A fake ID could cost you a few hundred dollars, but a smartphone app — costing a mere $1.99 on the iTunes store — could ruin any plans underage college students might have to get into bars. (Which, by the way, is illegal, and what would your mother say?)
The new app, called UfakeIDs, scans the barcode on a driver’s license and instantly verifies encoded information, displaying the card owner’s name, date of birth, ID expiration and ID number. The app’s developer says the software is supposed to verify the authenticity of government-issued driver licenses and military IDs.
UfakeIDs was created by Intellicheck Mobilisa CEO Nelson Ludlow of Port Townsend, Wash., Discovery News reports. Although the introductory version is just a couple bucks on the iTunes App Store, serious bar and restaurant owners will need to purchase annual or monthly licenses, according to a company release.
Ludlow admitted to U.S. News & World Report the app won’t be able to stop every fake, but emphasized it is a cheap and pretty efficient option for most bars.
“We don’t catch all fake IDs, but we do catch a lot,” Ludlow said. “China is making a lot of high-end fake IDs that people pay 200 or 300 dollars for, and we catch a significant amount of them. If someone fiddles with a date or something in the bar code … you better do it exactly the right way.”
The current version of UfakeIDs stores ID data on one’s device, so bars can prove whether they did or did not in fact scan an ID, and it contains images of what genuine IDs from various states or countries should look like, too. (The press release says that a future version of the app will allow users to upload data from scanned IDs to a central server.)
The app might also impede the drinking habits of those who are of age, allowing bar owners to check whether or not a person has been banned, or help them set up a VIP list to ruin potential patrons’ self-esteem.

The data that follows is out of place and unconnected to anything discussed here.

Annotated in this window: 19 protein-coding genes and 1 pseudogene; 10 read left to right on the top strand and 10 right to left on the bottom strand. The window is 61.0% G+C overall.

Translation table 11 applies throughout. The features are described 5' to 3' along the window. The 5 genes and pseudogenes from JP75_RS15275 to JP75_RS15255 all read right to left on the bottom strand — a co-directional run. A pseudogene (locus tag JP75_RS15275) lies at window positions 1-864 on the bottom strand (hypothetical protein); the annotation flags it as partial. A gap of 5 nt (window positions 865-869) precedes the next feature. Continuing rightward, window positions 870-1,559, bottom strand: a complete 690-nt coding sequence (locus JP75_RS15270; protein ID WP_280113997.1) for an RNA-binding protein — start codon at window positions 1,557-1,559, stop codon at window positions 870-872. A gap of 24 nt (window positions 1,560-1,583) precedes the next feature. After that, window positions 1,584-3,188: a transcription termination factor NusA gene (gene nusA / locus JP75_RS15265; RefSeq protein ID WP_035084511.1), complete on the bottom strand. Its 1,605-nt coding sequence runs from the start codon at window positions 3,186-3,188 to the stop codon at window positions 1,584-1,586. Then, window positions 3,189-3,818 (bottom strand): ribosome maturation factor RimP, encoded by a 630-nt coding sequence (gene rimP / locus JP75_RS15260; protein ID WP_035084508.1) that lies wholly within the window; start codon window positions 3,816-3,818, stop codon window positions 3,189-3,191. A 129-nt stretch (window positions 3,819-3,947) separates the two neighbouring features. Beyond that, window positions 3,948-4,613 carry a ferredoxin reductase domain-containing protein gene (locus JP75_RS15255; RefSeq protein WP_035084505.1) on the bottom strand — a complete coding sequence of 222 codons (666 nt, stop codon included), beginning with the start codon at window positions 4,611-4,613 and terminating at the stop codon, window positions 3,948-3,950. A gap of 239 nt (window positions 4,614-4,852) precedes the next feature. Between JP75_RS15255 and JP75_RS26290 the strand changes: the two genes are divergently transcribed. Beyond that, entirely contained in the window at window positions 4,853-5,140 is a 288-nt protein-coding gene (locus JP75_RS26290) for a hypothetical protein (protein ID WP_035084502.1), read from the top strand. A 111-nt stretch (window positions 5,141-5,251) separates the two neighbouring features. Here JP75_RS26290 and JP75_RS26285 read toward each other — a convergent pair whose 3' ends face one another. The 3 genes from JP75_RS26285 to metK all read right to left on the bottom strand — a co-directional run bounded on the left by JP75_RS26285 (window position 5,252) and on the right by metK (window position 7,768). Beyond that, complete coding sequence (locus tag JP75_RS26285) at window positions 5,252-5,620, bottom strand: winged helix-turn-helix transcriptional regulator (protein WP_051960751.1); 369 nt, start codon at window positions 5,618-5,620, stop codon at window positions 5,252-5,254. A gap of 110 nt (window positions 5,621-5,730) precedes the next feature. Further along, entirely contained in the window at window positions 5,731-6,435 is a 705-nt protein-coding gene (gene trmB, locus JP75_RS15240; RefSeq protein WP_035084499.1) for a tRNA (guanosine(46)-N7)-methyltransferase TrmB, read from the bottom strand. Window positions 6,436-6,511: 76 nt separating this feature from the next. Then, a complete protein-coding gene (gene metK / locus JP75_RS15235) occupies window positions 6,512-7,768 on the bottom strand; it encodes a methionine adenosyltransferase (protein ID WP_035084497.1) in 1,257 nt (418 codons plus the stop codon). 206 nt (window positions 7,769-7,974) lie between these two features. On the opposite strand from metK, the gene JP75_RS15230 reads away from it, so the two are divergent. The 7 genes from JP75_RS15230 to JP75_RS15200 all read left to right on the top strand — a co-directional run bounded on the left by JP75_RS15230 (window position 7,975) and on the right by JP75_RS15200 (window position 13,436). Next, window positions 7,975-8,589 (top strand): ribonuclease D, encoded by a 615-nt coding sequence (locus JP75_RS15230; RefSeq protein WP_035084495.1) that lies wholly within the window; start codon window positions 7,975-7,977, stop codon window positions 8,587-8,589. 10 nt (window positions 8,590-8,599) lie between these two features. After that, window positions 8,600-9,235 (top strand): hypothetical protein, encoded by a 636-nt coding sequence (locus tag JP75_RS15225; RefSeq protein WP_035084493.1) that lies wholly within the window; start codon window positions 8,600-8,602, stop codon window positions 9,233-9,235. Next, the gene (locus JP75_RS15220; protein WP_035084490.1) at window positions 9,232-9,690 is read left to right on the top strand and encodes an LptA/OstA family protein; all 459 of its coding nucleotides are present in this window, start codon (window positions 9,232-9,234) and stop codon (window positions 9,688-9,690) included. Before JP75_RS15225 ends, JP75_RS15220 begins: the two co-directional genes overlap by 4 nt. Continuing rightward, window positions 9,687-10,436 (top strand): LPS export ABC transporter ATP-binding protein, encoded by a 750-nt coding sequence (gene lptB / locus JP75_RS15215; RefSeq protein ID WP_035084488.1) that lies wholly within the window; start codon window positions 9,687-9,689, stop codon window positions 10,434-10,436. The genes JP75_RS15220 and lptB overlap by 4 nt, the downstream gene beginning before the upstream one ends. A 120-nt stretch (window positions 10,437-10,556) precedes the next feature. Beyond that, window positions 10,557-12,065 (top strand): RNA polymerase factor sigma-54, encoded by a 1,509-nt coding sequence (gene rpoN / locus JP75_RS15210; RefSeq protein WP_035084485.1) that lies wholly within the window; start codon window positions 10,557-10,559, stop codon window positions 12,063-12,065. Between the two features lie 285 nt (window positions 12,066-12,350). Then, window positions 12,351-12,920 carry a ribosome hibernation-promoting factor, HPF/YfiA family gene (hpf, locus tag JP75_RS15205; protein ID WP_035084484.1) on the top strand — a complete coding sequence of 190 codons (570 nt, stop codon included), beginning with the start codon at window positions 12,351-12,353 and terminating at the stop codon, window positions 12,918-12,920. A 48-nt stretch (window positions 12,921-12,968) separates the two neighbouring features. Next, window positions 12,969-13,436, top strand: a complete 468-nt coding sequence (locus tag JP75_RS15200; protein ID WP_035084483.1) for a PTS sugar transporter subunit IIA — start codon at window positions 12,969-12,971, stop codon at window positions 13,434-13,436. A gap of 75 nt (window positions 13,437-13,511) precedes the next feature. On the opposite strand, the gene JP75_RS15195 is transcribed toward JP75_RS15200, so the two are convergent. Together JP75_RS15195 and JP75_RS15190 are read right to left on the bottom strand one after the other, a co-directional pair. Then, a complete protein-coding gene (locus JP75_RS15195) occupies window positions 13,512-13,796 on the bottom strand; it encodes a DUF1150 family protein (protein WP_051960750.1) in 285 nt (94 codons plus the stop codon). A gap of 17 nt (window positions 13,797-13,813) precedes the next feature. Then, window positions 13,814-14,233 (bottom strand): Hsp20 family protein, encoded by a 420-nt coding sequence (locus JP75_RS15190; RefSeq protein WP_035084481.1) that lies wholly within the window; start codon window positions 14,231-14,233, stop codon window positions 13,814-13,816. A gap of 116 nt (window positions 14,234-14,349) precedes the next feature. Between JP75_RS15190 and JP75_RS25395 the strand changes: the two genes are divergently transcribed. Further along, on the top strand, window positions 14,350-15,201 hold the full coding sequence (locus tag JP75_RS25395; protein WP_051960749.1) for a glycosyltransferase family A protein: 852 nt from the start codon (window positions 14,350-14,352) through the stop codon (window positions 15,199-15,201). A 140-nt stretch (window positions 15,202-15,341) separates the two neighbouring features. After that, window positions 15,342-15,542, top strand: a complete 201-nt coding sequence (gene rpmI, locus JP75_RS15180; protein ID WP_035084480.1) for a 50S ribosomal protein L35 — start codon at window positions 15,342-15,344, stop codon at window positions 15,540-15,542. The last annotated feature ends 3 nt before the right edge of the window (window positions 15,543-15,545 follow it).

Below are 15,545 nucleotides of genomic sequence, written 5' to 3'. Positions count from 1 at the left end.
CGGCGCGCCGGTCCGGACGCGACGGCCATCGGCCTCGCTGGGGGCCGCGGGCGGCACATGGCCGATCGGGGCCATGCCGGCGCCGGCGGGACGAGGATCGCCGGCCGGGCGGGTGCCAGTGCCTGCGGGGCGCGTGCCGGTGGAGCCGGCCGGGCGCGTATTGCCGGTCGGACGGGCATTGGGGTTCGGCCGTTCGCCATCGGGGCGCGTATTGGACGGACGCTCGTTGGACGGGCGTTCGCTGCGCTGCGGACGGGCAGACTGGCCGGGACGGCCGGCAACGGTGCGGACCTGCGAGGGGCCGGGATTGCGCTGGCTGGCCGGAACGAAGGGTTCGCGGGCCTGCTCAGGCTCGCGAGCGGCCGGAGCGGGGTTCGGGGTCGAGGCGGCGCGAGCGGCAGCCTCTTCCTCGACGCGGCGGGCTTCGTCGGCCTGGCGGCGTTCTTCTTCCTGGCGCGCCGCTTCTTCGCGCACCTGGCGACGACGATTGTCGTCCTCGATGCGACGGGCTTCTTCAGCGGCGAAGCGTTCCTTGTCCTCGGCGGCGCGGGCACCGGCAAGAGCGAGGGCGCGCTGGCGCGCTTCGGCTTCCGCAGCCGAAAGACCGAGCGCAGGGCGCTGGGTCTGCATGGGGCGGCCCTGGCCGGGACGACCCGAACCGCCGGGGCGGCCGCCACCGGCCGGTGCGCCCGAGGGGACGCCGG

But there are some limits, as Vice’s Motherboard found out in a test of a fake ID:
When I tested the card on a friend’s particularly high-grade fake (ordered online for a whopping $200 — it supposedly bested blacklights and bouncers’ scanners in the past), UfakeIDs did not say it was invalid, but it didn’t approve it either. The phone more or less froze, suggesting that the technology is not 100 percent fool-proof yet. A street-smart 18-year-old could claim that the lack of an “invalid” message does not prove the card is a fake. Similarly, one could always use a sibling’s expired ID to triumph the app, though outsmarting the bouncer is another story.
While the app is touted as a great pocket tool for bouncers and servers, it can be used for any age-restricted product, like tobacco products or R-rated movies. Theoretically, it could also be used to stop a middle-aged person from claiming a senior citizen discount — although that’s probably as common as actual voter fraud.
Other apps to spot fakes — and even to create fakes — do exist, but Ludlow insisted to U.S. News that UfakeIDs is superior because it can scan IDs from all 50 states and the Canadian provinces.
Meanwhile, we’re still waiting to get a smartphone versions of our driver’s licenses so we can completely ditch our wallets.